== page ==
Much has been made at the Venice Biennale of artist Pavlo Makov’s Ukrainian Pavilion and of the last-minute addition of a Palazzo Ucraina for protest-minded art. But signs that the war had deep effects on the Biennale this year are also evident in other ways in the festival’s main exhibition.
In the Arsenale section, a work by Belkis Ayón that belongs to a Russian museum isn’t on view because it couldn’t travel to Italy. And in the Giardini section, there is a newly added work by the Ukrainian artist Maria Prymachenko.
The Ayón work, her three-part 1991 painting La consagración, belongs to the Russian Museum in St. Petersburg, and was included in the 2018 Berlin Biennale. It was to be one of the first works viewers saw upon entering the Arsenale, as part of a grouping of paintings by Ayón that are paired with a large sculpture by Simone Leigh.
“Because of Russia’s invasion of Ukraine in February 2022, it was impossible to show the original work here,” wall text for the Ayón painting reads. The painting now appears as a large-scale print that is pasted to the wall.
The Prymachenko work, a 1967 gouache called Scarecrow, appears to have joined Cecilia Alemani’s main show relatively late in the game, since Prymachenko did not appear on the artist list when it was announced earlier this year. The painting portrays a fancifully colored being whose tongue sprouts a flower.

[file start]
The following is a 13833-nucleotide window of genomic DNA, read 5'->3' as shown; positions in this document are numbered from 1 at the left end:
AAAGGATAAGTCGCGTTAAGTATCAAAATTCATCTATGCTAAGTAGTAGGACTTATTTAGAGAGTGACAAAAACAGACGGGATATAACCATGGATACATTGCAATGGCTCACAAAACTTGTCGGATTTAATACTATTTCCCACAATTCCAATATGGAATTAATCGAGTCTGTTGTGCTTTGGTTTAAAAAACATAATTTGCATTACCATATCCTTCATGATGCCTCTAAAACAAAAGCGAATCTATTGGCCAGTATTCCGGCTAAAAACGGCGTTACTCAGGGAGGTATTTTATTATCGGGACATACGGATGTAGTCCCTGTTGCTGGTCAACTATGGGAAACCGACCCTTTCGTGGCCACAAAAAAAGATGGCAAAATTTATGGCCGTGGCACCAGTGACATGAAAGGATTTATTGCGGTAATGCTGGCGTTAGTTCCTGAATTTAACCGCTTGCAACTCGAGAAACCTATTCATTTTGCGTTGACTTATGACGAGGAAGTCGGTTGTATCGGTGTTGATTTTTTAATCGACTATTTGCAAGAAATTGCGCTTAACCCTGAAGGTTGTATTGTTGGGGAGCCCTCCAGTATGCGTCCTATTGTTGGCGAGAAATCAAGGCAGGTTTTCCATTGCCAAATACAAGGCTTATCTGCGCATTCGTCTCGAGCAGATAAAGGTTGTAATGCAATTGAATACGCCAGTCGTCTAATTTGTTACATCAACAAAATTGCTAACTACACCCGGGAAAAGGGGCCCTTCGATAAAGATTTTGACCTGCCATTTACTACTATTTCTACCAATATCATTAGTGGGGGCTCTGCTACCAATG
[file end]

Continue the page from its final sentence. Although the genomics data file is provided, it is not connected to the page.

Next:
Prymachenko’s art made international headlines earlier this year because some of her paintings were destroyed when Russian forces reportedly destroyed a history museum in Ivankiv that housed them. Within Ukraine, her art is relatively well known.
In its wall text for Scarecrow, the Biennale notes that the “real threat to Prymachenko’s art memory dates to last February when, during the Russian invasion of Ukraine, many of her works risked being lost forever in the bombing of the Ivankiv Museum, in which they were stored. Among these works could have been Scarecrow (1967).”
It’s not clear where Scarecrow came from, since, unlike most works in the main show, there is no credit line explaining its provenance.